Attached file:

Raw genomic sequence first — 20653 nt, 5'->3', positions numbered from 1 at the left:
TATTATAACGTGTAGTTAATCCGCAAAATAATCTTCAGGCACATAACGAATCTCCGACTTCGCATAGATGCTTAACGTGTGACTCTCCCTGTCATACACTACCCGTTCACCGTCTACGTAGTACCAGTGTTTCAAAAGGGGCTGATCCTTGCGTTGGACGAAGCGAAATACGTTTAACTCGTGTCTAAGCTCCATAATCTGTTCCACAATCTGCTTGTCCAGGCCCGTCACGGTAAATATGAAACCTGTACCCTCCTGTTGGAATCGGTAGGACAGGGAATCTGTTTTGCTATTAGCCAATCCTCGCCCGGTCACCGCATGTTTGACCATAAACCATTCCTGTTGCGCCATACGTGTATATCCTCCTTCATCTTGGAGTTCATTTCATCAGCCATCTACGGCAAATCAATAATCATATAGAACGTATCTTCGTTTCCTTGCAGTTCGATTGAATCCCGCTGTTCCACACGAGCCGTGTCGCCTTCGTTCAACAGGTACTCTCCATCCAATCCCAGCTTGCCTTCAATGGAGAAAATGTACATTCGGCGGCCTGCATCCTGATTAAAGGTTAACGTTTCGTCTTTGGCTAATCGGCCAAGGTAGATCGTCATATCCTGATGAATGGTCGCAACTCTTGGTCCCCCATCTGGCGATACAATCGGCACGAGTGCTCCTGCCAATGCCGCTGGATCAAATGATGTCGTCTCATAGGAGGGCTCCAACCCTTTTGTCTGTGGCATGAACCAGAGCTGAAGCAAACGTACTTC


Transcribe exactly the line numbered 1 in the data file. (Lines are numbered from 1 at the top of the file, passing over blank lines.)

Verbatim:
Raw genomic sequence first — 20653 nt, 5'->3', positions numbered from 1 at the left: